Even More Alchian & Allen

November 24, 2009

Why not? It’s that kind of week, and like I said, this is probably the best book I’ve ever read on economics.

Wage differences often reflect differences in employees’ abilities and in working conditions, yet such compensating differences in wages are not always welcomed. One of the classic methods of trying to eliminate them is to try to apply the maxim “equal pay for equal work”– on the presumption that equal work is easy to identify and that nonmonetary differences among services by employees or by employers should not count.

The person who has what some people consider to be inferior features dislikes being paid less for the same work, even though the wage difference is what enables the person to offset a personal nonmonetary disadvantage. Popular people complain that compensating wage differences allow those less popular to compete for jobs. Men may be hired because an employer prefers them as workers, but that preference is made more expensive by the excess over the lower wages the employer could have paid for equally valuable work by women. The employer pays more to hire men. Males cleverly advocate equal pay for equal work — of course, at the higher wages paid to men. The effect is to protect men’s employment by reducing the opportunity for women to underbid the men.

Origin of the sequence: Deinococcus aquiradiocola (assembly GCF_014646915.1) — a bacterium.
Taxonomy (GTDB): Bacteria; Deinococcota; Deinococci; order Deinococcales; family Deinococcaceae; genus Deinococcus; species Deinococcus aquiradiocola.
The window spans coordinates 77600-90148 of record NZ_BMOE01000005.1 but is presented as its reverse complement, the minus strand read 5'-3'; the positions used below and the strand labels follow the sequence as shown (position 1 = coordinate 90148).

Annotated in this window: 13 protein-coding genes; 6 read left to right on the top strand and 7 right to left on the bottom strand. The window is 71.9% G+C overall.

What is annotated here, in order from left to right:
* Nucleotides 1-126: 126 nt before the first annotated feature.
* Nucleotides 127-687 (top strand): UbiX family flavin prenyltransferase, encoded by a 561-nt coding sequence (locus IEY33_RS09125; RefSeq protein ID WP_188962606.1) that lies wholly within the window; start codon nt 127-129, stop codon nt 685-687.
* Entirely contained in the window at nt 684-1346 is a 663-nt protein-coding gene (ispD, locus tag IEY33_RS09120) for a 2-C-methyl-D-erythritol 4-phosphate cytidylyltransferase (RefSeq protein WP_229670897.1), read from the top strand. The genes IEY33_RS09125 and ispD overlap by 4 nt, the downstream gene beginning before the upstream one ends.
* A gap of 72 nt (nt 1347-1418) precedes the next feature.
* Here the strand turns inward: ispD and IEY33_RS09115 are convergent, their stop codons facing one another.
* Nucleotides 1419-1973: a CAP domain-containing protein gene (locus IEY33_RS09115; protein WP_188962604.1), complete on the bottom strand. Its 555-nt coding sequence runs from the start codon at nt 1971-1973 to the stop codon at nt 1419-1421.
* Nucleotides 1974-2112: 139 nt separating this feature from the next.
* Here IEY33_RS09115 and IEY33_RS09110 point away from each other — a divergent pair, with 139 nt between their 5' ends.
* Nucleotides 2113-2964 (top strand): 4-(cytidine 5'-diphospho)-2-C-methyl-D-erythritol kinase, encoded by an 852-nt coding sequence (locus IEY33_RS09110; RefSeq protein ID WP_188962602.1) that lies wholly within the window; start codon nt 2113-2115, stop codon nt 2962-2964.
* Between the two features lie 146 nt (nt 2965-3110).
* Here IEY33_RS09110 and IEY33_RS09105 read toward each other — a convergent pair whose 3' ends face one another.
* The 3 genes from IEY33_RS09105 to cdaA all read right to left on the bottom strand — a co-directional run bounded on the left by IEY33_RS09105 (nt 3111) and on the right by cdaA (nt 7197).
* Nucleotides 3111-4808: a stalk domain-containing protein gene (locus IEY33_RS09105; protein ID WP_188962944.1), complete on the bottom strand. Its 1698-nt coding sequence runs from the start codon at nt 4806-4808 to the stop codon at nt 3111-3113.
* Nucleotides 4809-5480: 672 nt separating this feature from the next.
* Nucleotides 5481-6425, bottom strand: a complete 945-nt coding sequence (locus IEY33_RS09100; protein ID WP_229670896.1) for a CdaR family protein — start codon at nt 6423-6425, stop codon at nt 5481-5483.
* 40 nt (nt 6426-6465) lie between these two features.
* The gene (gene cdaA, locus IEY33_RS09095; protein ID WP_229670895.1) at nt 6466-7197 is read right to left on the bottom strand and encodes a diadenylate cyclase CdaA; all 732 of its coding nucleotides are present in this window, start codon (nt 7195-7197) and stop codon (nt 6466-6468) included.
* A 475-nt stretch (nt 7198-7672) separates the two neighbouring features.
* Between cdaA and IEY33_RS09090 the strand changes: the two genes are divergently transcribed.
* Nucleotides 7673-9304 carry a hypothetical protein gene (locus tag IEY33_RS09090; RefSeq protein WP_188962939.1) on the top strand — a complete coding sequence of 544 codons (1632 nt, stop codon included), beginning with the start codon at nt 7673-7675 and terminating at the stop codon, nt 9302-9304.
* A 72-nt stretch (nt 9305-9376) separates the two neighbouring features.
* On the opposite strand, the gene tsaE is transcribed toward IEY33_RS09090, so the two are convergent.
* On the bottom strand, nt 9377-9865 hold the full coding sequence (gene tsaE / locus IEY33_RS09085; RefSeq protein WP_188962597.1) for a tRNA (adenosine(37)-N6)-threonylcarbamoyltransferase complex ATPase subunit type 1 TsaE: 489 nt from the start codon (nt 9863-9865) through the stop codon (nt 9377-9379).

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One Response to “Even More Alchian & Allen”

  1. tincolor Says:

    That’s really interesting, I assume that the authors are being facetious about Male’s cleverly advocating equal work, right? So for example: those that advocate equal pay, the women, would actually be advocating something that would hurt their chances at getting work while those opposing equal pay, the men, would be opposing something that would in effect actually help their chances of maintaining a predominance in the workforce. Makes sense. How does that factor in the chance that perhaps the women realize they are doing themselves in but don’t care on principal?


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